Compare the stump speeches they were giving during the primaries, and the differences between the candidates become even more difficult to ignore. Clinton spoke, often, of an America that had never really existed. She praised its innate virtue, its problem-solving abilities, its grit and its vigor. “The faith that we can make things better, that we can give our kids a better future than we had, is at the heart of who we are as a nation,” she said after winning the Pennsylvania primary. “And it’s one of the many reasons that being American has always been such a blessing.” The problem, as many of her left-wing critics pointed out at the time, is that if being American has ever really a blessing, it has only been a blessing for some. America’s past is littered with factory fires and bigger, darker tragedies. Its present is often just as ugly. Clinton’s rhetoric, in tandem with policies that clung to an incremental vision of progress, only made her sound aloof. Her reliance on wealthy donors and her friendly relationships with Wall Street interests might have been typical for Democrats, but weighed her down even further.
Clinton’s American exceptionalism isn’t unusual for a politician. Good luck finding one who will get up onstage and tell the assembled that their country is hideous, even though it’s true. In Clinton’s case, her status as the outgoing president’s former secretary of State restricted her even further; a truthful articulation of America’s outrages would have implicated her boss, and by extension, herself. That conundrum also lent credence to left-wing criticisms of her candidacy. The party preordained her nomination, despite her personal and professional baggage and the material needs of their own base. Clinton’s vision of America as an essentially good and fair place didn’t turn out the very voters she needed to win, and no wonder. Who wants to hear that America’s already great when they’re trying to support themselves on the minimum wage? Clinton didn’t push a frustrated public into the arms of Donald Trump as much as she failed to rally them to her side.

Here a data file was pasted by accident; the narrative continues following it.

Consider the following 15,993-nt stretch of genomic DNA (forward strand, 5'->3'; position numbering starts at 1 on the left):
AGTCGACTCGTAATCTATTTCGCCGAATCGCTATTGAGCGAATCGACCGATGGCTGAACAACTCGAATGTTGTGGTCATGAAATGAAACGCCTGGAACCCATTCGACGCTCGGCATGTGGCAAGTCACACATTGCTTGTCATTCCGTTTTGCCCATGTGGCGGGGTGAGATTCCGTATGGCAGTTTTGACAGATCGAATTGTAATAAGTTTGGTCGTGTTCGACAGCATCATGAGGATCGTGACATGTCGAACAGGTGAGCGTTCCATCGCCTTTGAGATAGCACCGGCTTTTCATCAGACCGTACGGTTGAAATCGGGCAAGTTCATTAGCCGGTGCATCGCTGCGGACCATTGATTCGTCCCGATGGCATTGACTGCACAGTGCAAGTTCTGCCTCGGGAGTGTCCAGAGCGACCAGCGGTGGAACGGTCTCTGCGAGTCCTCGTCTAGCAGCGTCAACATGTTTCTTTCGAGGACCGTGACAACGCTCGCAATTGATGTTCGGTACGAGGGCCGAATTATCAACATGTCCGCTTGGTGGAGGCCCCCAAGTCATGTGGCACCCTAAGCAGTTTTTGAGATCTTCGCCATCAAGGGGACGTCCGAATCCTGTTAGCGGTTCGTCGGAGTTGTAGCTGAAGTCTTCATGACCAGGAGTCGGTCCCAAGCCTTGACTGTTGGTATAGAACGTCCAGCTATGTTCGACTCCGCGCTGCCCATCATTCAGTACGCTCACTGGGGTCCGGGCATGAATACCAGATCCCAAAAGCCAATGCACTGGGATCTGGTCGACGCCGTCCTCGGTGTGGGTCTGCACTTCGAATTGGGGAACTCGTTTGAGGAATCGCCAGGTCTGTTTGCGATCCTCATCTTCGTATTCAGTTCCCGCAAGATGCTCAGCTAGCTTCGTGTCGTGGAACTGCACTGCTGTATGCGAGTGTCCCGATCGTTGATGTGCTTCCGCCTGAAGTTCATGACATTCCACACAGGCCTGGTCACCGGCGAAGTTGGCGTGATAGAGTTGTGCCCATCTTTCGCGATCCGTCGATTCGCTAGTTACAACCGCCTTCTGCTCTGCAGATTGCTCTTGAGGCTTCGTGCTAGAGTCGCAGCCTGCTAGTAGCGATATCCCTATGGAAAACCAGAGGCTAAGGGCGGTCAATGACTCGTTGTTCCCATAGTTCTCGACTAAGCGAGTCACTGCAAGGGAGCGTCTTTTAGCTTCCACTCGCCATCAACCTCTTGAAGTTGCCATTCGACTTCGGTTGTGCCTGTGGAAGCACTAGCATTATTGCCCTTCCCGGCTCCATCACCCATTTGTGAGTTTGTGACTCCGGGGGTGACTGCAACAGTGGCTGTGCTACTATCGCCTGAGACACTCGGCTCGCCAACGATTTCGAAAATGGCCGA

Warren’s made her own mistakes. She once looked like a long shot, her candidacy doomed early by a series of hamfisted gestures.There’s the DNA test, which she took to prove that she had Cherokee ancestry, as she’d claimed for years. But she isn’t an enrolled member of a tribe, and Native activists criticized her for undermining tribal sovereignty. Then there’s her Fact Squad website, which is still live, still assuring the curious that Warren has not taken the antipsychotic drug Risperdal. Like the DNA test, the website is intended to debunk right-wing conspiracy theories. Both backfired in their own special way, and both made her look nonserious, almost clumsy, right as she introduced herself to the national electorate.